If you are getting divorced, you may be entitled to support payments from your spouse, known as alimony. To determine your right to alimony, consult with Fort Lauderdale alimony attorney Serena Carroll today.
In many marriages, one spouse relies on the other spouse for significant financial support. Divorce means the end of the marriage relationship, but it does not necessarily mean that one spouse’s financial support of the other should end. Often a spouse who does not work or works limited hours makes other important contributions to the marriage, including caring for children and performing other tasks related to the home. That spouse should not simply be left in the cold because the other spouse was the primary earner during the marriage. The law recognizes the contributions of spouses who are not primary breadwinners during the marriage, and may require payment of alimony.
Whether a spouse is entitled to alimony – also called maintenance or spousal support – depends upon numerous factors. The most important consideration is whether one spouse has the need for alimony, and the other spouse has the ability to pay alimony. If the need or ability to pay is not present, there is no cause to pay spousal support.
Another important consideration is the length of the marriage. If the marriage lasted seven years or less, alimony is less likely to be awarded, but if the marriage exceeds 17 years in length, there is a strong likelihood of alimony. The standard of living of the couple is also considered: each party should continue to live a similar lifestyle as the other after divorce, and this is achieved through alimony. The age and other resources of the parties are taken into consideration, and the education and earning capacities of the spouses are also analyzed. Responsibilities towards children and tax consequences of alimony are considered. Alimony is one of the rare circumstances in modern divorce when spousal fault – such as adultery – may also be taken into consideration.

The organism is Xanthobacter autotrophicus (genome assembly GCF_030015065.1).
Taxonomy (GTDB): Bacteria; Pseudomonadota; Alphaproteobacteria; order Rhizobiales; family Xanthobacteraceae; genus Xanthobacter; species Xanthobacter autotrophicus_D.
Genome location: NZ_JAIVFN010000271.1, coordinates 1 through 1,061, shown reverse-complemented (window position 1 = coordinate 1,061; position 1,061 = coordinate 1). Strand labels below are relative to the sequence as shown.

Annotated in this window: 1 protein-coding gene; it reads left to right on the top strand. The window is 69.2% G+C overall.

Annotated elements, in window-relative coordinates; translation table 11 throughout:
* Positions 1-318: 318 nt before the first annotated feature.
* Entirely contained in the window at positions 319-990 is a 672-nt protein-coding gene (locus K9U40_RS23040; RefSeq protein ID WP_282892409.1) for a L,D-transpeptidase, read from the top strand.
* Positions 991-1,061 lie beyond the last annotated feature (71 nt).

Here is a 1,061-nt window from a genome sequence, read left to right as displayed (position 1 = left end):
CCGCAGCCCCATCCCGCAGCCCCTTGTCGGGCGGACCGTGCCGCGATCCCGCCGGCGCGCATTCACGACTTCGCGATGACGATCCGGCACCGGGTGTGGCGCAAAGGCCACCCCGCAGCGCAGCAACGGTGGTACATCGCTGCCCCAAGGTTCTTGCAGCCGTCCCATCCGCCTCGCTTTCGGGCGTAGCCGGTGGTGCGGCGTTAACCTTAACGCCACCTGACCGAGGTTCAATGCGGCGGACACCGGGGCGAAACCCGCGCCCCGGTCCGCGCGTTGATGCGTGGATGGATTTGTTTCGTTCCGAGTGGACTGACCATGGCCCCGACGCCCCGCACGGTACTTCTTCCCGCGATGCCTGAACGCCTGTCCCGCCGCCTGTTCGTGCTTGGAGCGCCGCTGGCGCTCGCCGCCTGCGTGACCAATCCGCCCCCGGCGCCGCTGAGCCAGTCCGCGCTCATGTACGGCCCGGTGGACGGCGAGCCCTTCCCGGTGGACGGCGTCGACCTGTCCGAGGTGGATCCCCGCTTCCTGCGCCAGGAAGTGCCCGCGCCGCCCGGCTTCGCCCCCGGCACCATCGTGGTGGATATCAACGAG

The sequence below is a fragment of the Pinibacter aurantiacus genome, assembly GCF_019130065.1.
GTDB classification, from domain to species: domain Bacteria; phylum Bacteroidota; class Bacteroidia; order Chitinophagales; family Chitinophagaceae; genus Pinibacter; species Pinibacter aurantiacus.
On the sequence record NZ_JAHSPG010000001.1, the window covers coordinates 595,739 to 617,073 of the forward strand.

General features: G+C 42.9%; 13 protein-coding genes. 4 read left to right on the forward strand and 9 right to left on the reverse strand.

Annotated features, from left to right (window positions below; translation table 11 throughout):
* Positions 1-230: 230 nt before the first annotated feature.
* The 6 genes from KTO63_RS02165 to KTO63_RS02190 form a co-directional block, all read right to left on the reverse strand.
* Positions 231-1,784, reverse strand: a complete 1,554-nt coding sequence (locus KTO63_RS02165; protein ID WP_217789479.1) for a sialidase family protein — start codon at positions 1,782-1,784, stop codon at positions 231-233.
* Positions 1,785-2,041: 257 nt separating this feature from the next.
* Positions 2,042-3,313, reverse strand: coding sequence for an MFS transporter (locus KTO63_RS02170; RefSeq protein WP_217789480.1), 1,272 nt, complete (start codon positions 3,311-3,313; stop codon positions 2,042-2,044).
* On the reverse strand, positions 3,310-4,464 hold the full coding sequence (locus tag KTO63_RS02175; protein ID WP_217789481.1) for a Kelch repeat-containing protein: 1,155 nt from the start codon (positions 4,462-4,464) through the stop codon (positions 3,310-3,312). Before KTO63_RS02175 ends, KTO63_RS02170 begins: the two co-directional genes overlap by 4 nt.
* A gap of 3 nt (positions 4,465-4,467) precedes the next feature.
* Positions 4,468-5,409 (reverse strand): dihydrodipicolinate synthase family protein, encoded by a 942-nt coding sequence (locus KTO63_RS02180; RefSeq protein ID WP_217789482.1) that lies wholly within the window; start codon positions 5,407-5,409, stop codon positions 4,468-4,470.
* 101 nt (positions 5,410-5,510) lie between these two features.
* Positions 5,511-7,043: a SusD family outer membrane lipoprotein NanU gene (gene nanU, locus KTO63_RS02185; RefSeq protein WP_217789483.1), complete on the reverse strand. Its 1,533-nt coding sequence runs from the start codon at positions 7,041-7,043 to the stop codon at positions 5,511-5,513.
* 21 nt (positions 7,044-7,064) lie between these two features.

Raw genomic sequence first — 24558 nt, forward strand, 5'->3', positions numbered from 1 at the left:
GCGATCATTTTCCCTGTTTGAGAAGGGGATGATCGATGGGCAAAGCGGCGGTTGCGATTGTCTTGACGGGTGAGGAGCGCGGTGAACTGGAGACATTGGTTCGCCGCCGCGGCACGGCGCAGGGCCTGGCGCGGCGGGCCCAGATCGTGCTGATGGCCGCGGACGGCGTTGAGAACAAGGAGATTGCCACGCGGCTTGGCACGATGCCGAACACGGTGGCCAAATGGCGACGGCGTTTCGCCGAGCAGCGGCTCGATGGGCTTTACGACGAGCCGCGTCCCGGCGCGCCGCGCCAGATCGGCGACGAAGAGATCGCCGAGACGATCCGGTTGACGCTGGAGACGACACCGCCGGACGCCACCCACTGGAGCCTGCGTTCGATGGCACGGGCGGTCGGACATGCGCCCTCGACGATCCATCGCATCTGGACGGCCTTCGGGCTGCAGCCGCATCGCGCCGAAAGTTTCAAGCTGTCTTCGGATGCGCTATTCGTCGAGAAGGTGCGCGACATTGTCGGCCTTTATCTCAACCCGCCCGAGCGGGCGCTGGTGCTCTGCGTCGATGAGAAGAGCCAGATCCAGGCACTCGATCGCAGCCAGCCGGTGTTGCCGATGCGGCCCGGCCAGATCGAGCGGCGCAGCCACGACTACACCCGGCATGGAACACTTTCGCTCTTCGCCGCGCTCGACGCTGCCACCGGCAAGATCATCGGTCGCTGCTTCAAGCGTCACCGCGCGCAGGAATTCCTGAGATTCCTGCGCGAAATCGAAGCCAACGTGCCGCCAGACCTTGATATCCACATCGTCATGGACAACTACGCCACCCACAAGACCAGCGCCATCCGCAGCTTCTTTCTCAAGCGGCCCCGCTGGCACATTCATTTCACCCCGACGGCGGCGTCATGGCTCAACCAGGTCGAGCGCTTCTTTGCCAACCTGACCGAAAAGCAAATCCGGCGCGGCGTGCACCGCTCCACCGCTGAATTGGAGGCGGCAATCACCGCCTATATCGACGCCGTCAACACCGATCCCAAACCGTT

There are several different forms of alimony under Florida law. The most familiar is permanent spousal support. This is most commonly paid in monthly payments, and lasts up until the spouse receiving support remarries, cohabitates with another, or until either spouse dies. In some circumstances, rehabilitative alimony is appropriate. This form of alimony requires payment of funds to support education and acquisition of job skills so that the non-working spouse can re-enter the workforce and become self-sufficient. Bridge-the-gap alimony is meant to help the lesser-earning spouse get back on his or her feet, and lasts for a relatively short time. Durational alimony was recently created by statute, and is meant to provide for some support that is more extensive than bridge-the-gap or rehabilitative alimony, but less extensive than permanent alimony.
Because alimony is based on many different factors, it requires a thorough investigation and consideration of many different facts. An experienced Fort Lauderdale alimony attorney can help explain your options and ensure that you pay or receive alimony that is fair to both parties. In some instances, changed circumstances following divorce necessitate modification of alimony payments, which should also be discussed with an attorney. To understand your rights regarding alimony, contact our office today at (954) 525-2050.